There are any number of factors that determine why bully bosses (or bully professors) behave the way they do. Bullying might be a means to maintain power and control over others. Alternatively, as described more than six decades ago, experiences of frustration might breed anger and aggression which is misdirected at those not in a position to fight back. The frustration and ensuing ruthless behavior might develop as a result of excessive job demands (workload and role conflict) and job-related resources that were unavailable (ultimate decision authority, salary/promotion prospects), coupled with a self-perceived incompetence that can be covered over by aggressive behaviors.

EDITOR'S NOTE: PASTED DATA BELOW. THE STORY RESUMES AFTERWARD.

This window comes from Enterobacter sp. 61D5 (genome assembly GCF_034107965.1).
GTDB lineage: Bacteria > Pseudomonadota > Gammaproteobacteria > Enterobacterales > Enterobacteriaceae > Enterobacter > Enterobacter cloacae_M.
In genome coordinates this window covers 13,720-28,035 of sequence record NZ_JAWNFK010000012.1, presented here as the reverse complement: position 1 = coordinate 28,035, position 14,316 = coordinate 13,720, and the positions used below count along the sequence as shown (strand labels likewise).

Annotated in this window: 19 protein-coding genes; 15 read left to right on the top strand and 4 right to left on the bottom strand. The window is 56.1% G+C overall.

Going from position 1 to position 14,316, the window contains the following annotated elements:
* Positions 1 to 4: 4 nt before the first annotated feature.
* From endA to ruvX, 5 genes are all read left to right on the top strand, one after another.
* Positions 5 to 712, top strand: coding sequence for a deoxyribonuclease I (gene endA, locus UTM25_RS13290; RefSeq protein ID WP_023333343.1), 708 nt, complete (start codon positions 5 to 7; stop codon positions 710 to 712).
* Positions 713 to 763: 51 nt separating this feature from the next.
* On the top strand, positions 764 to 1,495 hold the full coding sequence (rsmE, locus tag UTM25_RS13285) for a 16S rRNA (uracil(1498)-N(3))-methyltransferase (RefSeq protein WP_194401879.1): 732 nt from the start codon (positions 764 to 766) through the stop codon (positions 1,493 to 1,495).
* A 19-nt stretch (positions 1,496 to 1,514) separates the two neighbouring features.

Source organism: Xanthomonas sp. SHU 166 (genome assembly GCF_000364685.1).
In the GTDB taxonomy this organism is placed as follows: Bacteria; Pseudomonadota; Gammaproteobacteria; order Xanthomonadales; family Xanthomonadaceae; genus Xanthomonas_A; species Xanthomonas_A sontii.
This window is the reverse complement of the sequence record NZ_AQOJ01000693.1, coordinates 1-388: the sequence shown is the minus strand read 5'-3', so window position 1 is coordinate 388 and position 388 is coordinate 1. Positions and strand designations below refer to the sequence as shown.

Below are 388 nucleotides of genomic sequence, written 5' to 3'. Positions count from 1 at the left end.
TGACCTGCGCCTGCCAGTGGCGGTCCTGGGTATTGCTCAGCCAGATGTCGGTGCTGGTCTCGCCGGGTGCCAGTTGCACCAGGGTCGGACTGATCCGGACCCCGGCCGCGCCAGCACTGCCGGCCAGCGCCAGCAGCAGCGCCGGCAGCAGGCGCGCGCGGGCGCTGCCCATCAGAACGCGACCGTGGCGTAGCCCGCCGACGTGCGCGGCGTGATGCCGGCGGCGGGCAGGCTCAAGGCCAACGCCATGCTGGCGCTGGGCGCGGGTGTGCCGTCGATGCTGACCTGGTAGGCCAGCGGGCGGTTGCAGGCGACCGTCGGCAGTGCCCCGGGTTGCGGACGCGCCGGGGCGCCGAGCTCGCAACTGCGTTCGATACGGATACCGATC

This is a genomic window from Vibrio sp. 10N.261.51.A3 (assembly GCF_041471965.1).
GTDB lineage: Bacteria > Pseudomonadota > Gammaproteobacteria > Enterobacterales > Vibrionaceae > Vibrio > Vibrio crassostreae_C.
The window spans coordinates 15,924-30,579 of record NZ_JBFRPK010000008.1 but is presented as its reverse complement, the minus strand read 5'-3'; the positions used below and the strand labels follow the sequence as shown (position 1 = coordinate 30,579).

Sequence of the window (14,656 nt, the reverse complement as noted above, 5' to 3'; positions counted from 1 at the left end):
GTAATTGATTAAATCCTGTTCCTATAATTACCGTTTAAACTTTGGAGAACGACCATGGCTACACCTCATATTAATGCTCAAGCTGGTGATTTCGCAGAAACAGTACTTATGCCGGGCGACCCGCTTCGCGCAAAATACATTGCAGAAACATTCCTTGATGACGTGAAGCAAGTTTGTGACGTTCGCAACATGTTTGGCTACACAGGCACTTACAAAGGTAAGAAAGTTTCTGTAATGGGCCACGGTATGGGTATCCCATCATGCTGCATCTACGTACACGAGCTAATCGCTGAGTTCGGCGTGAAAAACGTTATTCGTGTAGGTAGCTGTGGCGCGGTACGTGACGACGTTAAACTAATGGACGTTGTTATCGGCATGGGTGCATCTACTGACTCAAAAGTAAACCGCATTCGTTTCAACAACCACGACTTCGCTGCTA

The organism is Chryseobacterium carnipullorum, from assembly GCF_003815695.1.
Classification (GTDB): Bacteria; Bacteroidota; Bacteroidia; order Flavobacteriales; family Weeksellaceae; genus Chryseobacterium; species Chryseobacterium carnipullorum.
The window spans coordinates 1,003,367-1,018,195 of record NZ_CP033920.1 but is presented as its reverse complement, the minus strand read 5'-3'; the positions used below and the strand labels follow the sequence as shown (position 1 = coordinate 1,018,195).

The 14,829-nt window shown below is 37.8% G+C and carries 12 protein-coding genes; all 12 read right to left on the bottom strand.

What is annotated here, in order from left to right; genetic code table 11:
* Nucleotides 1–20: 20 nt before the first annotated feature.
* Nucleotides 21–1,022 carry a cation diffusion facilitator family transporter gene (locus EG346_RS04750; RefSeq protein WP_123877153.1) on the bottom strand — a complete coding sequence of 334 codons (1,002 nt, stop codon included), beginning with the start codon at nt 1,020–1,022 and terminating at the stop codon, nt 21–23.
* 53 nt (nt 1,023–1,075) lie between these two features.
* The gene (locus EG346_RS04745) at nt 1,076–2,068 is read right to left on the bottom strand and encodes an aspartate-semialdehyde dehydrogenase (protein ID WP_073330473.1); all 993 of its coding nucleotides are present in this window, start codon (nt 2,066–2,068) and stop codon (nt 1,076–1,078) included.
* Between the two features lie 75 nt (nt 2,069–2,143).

bully_fear_stops_actionAlthough it isn’t my intent to describe the multiple factors that could potentially create the bully, I can hardly resist making a couple of comments. There was a move toward explaining this pathology on the basis of dysfunctions within particular brain regions, and there have even been suggestions that these individuals shouldn’t be blamed for their sickness! Regardless, it’s hard to feel sorry for a psychopathic boss who derives satisfaction from humiliating employees. Robert Hare, a major researcher in psychopathy has indicted that 1% of individuals could be categorized as being a psychopath. Although movies and some novels would have us believe that the psychopath is an evil person who engages in criminal acts (like Dr Lecter in Silence of the Lambs, or Patrick Bateman in American Psycho), psychopaths are present across the spectrum of white collar professions. According to Hare, psychopathy ought to be distinguished from insanity. Psychopaths know and understand what they’re doing, but experience an “emotional deafness”, being unable to have any empathy for others. They focus on their own interests and perceive others simply as pawns or suckers that can be preyed upon, and when they encounter pushback, even if it’s imaginary, they claim that they’re the victim.